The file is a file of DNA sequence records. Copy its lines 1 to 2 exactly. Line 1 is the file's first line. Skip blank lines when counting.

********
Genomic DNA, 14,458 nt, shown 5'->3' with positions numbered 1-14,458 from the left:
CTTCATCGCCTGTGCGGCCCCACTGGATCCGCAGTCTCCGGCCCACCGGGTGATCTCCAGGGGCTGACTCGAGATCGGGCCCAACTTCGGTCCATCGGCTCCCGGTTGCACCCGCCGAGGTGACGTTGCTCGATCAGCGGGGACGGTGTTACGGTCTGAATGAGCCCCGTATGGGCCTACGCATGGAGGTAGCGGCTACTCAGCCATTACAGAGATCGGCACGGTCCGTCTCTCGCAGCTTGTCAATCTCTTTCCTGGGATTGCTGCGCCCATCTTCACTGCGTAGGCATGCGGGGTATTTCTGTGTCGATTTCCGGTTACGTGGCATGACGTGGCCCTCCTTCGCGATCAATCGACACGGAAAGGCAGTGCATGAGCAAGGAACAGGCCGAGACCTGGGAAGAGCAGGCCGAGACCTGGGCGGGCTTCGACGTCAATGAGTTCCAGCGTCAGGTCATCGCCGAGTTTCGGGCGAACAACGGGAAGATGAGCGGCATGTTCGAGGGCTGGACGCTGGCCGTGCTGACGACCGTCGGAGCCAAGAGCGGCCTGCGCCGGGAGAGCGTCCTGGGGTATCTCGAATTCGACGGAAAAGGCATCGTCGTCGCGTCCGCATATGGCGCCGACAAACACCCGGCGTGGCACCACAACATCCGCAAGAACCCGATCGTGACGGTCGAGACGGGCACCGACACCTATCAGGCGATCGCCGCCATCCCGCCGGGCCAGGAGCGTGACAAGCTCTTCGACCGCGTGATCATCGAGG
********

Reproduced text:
Genomic DNA, 14,458 nt, shown 5'->3' with positions numbered 1-14,458 from the left:
CTTCATCGCCTGTGCGGCCCCACTGGATCCGCAGTCTCCGGCCCACCGGGTGATCTCCAGGGGCTGACTCGAGATCGGGCCCAACTTCGGTCCATCGGCTCCCGGTTGCACCCGCCGAGGTGACGTTGCTCGATCAGCGGGGACGGTGTTACGGTCTGAATGAGCCCCGTATGGGCCTACGCATGGAGGTAGCGGCTACTCAGCCATTACAGAGATCGGCACGGTCCGTCTCTCGCAGCTTGTCAATCTCTTTCCTGGGATTGCTGCGCCCATCTTCACTGCGTAGGCATGCGGGGTATTTCTGTGTCGATTTCCGGTTACGTGGCATGACGTGGCCCTCCTTCGCGATCAATCGACACGGAAAGGCAGTGCATGAGCAAGGAACAGGCCGAGACCTGGGAAGAGCAGGCCGAGACCTGGGCGGGCTTCGACGTCAATGAGTTCCAGCGTCAGGTCATCGCCGAGTTTCGGGCGAACAACGGGAAGATGAGCGGCATGTTCGAGGGCTGGACGCTGGCCGTGCTGACGACCGTCGGAGCCAAGAGCGGCCTGCGCCGGGAGAGCGTCCTGGGGTATCTCGAATTCGACGGAAAAGGCATCGTCGTCGCGTCCGCATATGGCGCCGACAAACACCCGGCGTGGCACCACAACATCCGCAAGAACCCGATCGTGACGGTCGAGACGGGCACCGACACCTATCAGGCGATCGCCGCCATCCCGCCGGGCCAGGAGCGTGACAAGCTCTTCGACCGCGTGATCATCGAGG